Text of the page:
Both bikes are available in three power configurations, all with the Z-Force 75-5 electric motor. The base models have a 3.6kWh modular battery pack that produces 27 horsepower and 78 pound-feet of torque. You can buy a second 3.6kWh module for an additional $2,900 and have both on board for a total of 46 horsepower and an $11,300 starting price tag. For people who engage in day-long racing events, or just want to spend more time and go further without recharging, you can keep as many modular battery units on hand as you can afford at $2,900 each and theoretically keep on going, as long as someone lugs pre-charged battery modules along.

The third option for the FX and FXS is to buy them with a 7.2kWh battery pack installed. You can’t hot swap batteries, so you’ll be limited to that battery’s range before recharging. The good news is the 7.2kWh version’s $10,500 starting price is $900 less than the modular version with two 3.6kWh batteries. So once again, it makes sense to figure out how you’ll use the bike before choosing a configuration. One additional advantage of the base models is you can buy extra battery modules later to save on your initial cash outlay.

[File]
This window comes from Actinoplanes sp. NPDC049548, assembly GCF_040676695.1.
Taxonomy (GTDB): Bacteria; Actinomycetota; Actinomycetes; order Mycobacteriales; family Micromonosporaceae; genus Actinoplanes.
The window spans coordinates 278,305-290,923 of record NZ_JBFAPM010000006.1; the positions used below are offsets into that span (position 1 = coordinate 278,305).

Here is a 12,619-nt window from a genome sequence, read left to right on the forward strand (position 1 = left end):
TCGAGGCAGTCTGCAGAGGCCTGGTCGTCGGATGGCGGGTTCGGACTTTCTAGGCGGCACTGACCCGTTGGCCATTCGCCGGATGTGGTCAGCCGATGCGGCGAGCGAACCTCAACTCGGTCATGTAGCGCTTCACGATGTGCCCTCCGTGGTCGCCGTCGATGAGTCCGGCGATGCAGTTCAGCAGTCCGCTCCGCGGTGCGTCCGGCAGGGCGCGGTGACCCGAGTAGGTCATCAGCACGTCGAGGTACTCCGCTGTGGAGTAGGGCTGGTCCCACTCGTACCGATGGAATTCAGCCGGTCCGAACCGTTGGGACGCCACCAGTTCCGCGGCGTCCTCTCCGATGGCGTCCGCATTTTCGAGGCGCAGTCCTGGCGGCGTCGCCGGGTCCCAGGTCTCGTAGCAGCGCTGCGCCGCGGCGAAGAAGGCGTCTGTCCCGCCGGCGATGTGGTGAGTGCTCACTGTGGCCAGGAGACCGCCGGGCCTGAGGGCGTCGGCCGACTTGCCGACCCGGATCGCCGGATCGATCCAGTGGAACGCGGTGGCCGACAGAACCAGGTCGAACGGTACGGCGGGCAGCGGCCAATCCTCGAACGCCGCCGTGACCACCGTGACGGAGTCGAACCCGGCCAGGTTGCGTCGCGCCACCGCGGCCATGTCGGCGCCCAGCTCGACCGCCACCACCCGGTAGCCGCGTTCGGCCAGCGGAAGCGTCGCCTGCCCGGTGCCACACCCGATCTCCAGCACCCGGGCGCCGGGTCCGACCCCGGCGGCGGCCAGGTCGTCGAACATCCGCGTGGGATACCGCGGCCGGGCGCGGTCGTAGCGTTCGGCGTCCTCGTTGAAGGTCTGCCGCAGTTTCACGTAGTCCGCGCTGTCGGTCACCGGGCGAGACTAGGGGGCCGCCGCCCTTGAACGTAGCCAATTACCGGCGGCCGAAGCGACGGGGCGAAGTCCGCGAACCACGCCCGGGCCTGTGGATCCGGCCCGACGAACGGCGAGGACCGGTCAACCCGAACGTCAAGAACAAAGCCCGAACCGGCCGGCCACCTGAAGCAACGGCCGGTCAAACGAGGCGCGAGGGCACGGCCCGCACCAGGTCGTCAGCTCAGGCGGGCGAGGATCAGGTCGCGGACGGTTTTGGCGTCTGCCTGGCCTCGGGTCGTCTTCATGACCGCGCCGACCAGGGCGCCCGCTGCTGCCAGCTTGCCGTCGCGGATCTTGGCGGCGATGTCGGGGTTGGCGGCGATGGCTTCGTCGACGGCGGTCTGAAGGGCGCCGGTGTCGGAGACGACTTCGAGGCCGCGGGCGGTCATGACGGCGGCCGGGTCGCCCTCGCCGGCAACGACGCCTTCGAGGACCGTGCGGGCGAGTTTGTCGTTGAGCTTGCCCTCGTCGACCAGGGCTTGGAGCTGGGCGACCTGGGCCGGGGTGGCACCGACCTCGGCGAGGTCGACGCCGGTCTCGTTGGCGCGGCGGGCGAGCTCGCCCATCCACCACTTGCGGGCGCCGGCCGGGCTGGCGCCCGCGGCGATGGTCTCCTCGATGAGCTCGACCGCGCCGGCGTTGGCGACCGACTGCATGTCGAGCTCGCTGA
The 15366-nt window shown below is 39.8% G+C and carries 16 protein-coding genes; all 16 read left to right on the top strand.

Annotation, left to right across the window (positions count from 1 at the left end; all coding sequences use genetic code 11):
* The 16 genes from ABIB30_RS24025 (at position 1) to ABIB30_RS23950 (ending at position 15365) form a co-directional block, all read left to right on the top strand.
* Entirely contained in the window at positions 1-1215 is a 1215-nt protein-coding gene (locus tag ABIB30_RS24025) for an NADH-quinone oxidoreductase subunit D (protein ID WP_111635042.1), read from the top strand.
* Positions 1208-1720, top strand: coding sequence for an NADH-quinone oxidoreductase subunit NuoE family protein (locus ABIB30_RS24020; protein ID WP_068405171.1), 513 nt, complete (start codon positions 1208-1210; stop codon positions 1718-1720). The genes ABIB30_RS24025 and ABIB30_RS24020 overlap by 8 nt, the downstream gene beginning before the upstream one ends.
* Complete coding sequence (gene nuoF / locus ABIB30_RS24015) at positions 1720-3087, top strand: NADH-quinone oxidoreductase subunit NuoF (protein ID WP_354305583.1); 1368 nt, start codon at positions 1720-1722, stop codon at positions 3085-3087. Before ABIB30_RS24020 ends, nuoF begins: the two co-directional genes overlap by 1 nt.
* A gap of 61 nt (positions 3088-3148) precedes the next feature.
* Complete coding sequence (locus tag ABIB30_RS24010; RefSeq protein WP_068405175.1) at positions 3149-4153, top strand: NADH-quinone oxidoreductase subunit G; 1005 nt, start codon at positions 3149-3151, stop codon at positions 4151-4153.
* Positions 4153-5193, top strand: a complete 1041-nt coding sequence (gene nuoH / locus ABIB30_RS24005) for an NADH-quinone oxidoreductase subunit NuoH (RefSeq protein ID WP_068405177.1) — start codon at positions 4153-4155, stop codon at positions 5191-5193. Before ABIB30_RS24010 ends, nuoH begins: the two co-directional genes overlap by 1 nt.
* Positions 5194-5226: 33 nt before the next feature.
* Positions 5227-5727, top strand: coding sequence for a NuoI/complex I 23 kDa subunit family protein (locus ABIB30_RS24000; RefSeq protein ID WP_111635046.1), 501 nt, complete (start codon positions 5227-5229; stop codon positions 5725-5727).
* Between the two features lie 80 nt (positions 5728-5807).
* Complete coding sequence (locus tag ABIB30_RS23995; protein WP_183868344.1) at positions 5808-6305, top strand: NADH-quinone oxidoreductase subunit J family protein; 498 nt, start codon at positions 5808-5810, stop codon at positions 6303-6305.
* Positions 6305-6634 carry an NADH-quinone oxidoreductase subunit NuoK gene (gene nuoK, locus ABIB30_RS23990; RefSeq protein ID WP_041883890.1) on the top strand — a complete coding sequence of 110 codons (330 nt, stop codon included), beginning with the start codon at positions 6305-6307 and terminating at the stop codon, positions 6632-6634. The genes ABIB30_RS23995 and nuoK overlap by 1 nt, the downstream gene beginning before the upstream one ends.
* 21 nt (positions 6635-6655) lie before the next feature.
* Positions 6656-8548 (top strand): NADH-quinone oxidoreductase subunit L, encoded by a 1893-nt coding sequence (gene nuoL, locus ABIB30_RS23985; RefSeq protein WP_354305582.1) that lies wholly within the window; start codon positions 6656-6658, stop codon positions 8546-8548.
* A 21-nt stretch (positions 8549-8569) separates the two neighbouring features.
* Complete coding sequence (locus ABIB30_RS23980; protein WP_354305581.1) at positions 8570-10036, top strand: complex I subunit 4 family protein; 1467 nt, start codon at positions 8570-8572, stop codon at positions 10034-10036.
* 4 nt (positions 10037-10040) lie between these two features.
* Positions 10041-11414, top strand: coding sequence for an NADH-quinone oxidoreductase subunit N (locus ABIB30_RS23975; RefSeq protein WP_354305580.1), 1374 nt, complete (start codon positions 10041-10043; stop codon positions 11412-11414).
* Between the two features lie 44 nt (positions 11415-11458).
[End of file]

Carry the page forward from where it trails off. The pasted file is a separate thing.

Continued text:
The FX motocross bike has 21-inch front wheels and 18-inch rear wheels, with more dirt-ready tires. The FX ‘s 34.7-inch seat reflects the larger wheels and greater suspension travel than the 32.9-inch seat on the FXS supermoto bike, which has 17-inch wheels front and rear and tires more suitable for fast street riding.

Model Zero FX Zero FXS
Starting price $8,500 $8,500
Motor type Z-Force 75-5 Z-Force 75-5
Standard max capacity battery 3.6kWh 3.6kWh
Max horsepower 27 hp 27 hp
Max torque (lb-ft) 78 lb-ft 78 lb-ft
Range City/Highway/Combined 46/19/27 miles 50/20/29 miles
Max full charge time 5.1 hours 5.1 hours
Transmission Clutchless direct drive Clutchless direct drive
ABS brakes Yes Yes
Wheelbase (inches) 56.6 56.0
Seat height (inches, laden) 34.7 32.9
Wheels front/rear (inches) 21/18 17/17
Dry weight (pounds) 247 251